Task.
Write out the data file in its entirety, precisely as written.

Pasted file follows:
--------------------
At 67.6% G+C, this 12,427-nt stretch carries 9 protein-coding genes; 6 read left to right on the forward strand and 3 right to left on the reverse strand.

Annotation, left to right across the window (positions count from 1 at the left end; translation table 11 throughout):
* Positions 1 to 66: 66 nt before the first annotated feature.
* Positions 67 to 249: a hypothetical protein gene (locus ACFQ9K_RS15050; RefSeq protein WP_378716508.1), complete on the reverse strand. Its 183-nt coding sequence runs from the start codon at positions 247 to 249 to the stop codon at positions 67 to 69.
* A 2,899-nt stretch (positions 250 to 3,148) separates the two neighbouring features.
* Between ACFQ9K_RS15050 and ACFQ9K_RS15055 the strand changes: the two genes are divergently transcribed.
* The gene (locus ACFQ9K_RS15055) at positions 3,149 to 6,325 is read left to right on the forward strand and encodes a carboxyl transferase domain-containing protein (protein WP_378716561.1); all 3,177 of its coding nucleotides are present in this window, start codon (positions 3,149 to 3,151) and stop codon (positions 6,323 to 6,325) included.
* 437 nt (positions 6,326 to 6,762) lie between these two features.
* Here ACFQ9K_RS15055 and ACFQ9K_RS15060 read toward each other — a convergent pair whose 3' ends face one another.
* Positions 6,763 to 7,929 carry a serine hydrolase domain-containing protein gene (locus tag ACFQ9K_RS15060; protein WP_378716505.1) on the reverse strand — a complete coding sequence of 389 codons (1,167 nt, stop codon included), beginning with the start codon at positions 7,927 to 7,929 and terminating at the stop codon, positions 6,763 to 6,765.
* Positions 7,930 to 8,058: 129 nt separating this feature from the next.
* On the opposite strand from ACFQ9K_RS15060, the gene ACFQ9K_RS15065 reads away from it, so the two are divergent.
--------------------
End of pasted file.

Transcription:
At 67.6% G+C, this 12,427-nt stretch carries 9 protein-coding genes; 6 read left to right on the forward strand and 3 right to left on the reverse strand.

Annotation, left to right across the window (positions count from 1 at the left end; translation table 11 throughout):
* Positions 1 to 66: 66 nt before the first annotated feature.
* Positions 67 to 249: a hypothetical protein gene (locus ACFQ9K_RS15050; RefSeq protein WP_378716508.1), complete on the reverse strand. Its 183-nt coding sequence runs from the start codon at positions 247 to 249 to the stop codon at positions 67 to 69.
* A 2,899-nt stretch (positions 250 to 3,148) separates the two neighbouring features.
* Between ACFQ9K_RS15050 and ACFQ9K_RS15055 the strand changes: the two genes are divergently transcribed.
* The gene (locus ACFQ9K_RS15055) at positions 3,149 to 6,325 is read left to right on the forward strand and encodes a carboxyl transferase domain-containing protein (protein WP_378716561.1); all 3,177 of its coding nucleotides are present in this window, start codon (positions 3,149 to 3,151) and stop codon (positions 6,323 to 6,325) included.
* 437 nt (positions 6,326 to 6,762) lie between these two features.
* Here ACFQ9K_RS15055 and ACFQ9K_RS15060 read toward each other — a convergent pair whose 3' ends face one another.
* Positions 6,763 to 7,929 carry a serine hydrolase domain-containing protein gene (locus tag ACFQ9K_RS15060; protein WP_378716505.1) on the reverse strand — a complete coding sequence of 389 codons (1,167 nt, stop codon included), beginning with the start codon at positions 7,927 to 7,929 and terminating at the stop codon, positions 6,763 to 6,765.
* Positions 7,930 to 8,058: 129 nt separating this feature from the next.
* On the opposite strand from ACFQ9K_RS15060, the gene ACFQ9K_RS15065 reads away from it, so the two are divergent.